Microsoft’s subsidiary LinkedIn is developing a new service called Marketplaces, to let its 740 million users become or find freelancers. The service will pit the company against the already prominent Upwork and Fiverr platforms.
LinkedIn is a career-focused platform, which is why it makes sense that it would want to tap into a small but thriving and growing market, where white-collar professionals, like developers or accountants, can connect with businesses or individuals that want these services.
Freelancing was boosted by the Covid-19 pandemic as people tried to find new ways to make money without leaving home.
The product is slated for launch in September and could boost LinkedIn’s userbase and bring in more revenue from existing users of the professional networking site. LinkedIn reported last year that it was getting about $30 of revenue every month from active users.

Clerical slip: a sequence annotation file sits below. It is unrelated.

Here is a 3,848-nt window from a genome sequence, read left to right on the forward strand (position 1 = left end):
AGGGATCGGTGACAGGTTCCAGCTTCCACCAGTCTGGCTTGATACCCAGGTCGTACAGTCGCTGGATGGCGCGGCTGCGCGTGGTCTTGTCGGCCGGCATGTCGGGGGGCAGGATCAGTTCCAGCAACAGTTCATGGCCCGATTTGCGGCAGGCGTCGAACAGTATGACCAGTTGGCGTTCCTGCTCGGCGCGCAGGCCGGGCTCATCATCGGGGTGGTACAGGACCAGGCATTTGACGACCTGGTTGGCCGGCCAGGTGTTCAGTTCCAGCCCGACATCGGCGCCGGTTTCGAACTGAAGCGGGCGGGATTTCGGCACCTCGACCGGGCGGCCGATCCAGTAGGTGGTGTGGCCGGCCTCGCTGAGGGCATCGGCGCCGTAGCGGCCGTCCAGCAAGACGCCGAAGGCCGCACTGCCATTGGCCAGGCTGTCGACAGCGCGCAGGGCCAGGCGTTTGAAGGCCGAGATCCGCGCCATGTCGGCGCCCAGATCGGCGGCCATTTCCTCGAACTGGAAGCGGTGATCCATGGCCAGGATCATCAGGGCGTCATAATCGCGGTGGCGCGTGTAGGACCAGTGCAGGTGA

That is almost the same as what Facebook reports as its revenue per monthly active user.
However, it could take some time for the upcoming freelancing product to change things revenue-wise. The Microsoft subsidiary generated about $8.8 billion in revenue last year from subscriptions and job-related ads.
Upwork and Fiverr
In 2020, Upwork and Fiverr generated $550 million in revenue. It is a representation of what their cut was after transacting with white-collar professionals and the businesses that hired them for projects and other tasks.
Upwork reports that it keeps about 13% of transactions as revenue, while Fiverr keeps 37%. The two companies saw their revenue collectively rise by 37%, compared to 2019.
Microsoft executives have discussed separately, allowing future customers of the LinkedIn service, to pay freelancers using a digital wallet Microsoft is developing, where people can store money.
Such options will pair well with the upcoming marketplace.